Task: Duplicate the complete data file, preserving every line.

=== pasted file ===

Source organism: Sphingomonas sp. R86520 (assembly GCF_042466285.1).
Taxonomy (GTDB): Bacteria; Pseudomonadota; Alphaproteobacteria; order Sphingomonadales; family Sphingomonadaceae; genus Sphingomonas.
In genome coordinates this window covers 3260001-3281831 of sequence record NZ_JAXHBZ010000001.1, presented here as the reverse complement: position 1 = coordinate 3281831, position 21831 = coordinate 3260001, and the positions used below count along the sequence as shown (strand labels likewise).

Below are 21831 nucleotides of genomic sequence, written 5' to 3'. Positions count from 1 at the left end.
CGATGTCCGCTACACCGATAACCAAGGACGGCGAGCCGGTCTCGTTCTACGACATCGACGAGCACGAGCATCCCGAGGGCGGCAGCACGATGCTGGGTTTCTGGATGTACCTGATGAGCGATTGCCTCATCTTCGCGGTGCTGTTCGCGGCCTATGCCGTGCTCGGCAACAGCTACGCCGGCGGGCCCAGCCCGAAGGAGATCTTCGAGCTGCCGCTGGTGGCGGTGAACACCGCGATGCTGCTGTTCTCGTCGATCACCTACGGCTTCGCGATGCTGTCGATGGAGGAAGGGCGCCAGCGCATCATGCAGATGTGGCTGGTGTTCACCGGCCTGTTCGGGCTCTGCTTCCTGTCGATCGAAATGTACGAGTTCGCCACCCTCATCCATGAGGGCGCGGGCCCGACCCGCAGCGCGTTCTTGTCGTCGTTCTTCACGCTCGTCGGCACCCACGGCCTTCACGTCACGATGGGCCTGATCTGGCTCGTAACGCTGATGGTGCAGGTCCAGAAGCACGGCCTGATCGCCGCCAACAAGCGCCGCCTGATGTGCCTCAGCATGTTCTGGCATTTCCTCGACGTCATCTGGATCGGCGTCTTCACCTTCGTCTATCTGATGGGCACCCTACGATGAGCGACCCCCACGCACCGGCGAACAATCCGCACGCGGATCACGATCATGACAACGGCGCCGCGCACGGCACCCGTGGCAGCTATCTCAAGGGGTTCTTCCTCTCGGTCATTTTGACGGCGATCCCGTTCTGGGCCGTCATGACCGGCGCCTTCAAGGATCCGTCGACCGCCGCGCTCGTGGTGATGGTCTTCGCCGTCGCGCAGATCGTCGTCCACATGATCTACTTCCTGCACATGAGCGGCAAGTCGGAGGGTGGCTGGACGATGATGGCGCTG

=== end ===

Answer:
Source organism: Sphingomonas sp. R86520 (assembly GCF_042466285.1).
Taxonomy (GTDB): Bacteria; Pseudomonadota; Alphaproteobacteria; order Sphingomonadales; family Sphingomonadaceae; genus Sphingomonas.
In genome coordinates this window covers 3260001-3281831 of sequence record NZ_JAXHBZ010000001.1, presented here as the reverse complement: position 1 = coordinate 3281831, position 21831 = coordinate 3260001, and the positions used below count along the sequence as shown (strand labels likewise).

Below are 21831 nucleotides of genomic sequence, written 5' to 3'. Positions count from 1 at the left end.
CGATGTCCGCTACACCGATAACCAAGGACGGCGAGCCGGTCTCGTTCTACGACATCGACGAGCACGAGCATCCCGAGGGCGGCAGCACGATGCTGGGTTTCTGGATGTACCTGATGAGCGATTGCCTCATCTTCGCGGTGCTGTTCGCGGCCTATGCCGTGCTCGGCAACAGCTACGCCGGCGGGCCCAGCCCGAAGGAGATCTTCGAGCTGCCGCTGGTGGCGGTGAACACCGCGATGCTGCTGTTCTCGTCGATCACCTACGGCTTCGCGATGCTGTCGATGGAGGAAGGGCGCCAGCGCATCATGCAGATGTGGCTGGTGTTCACCGGCCTGTTCGGGCTCTGCTTCCTGTCGATCGAAATGTACGAGTTCGCCACCCTCATCCATGAGGGCGCGGGCCCGACCCGCAGCGCGTTCTTGTCGTCGTTCTTCACGCTCGTCGGCACCCACGGCCTTCACGTCACGATGGGCCTGATCTGGCTCGTAACGCTGATGGTGCAGGTCCAGAAGCACGGCCTGATCGCCGCCAACAAGCGCCGCCTGATGTGCCTCAGCATGTTCTGGCATTTCCTCGACGTCATCTGGATCGGCGTCTTCACCTTCGTCTATCTGATGGGCACCCTACGATGAGCGACCCCCACGCACCGGCGAACAATCCGCACGCGGATCACGATCATGACAACGGCGCCGCGCACGGCACCCGTGGCAGCTATCTCAAGGGGTTCTTCCTCTCGGTCATTTTGACGGCGATCCCGTTCTGGGCCGTCATGACCGGCGCCTTCAAGGATCCGTCGACCGCCGCGCTCGTGGTGATGGTCTTCGCCGTCGCGCAGATCGTCGTCCACATGATCTACTTCCTGCACATGAGCGGCAAGTCGGAGGGTGGCTGGACGATGATGGCGCTG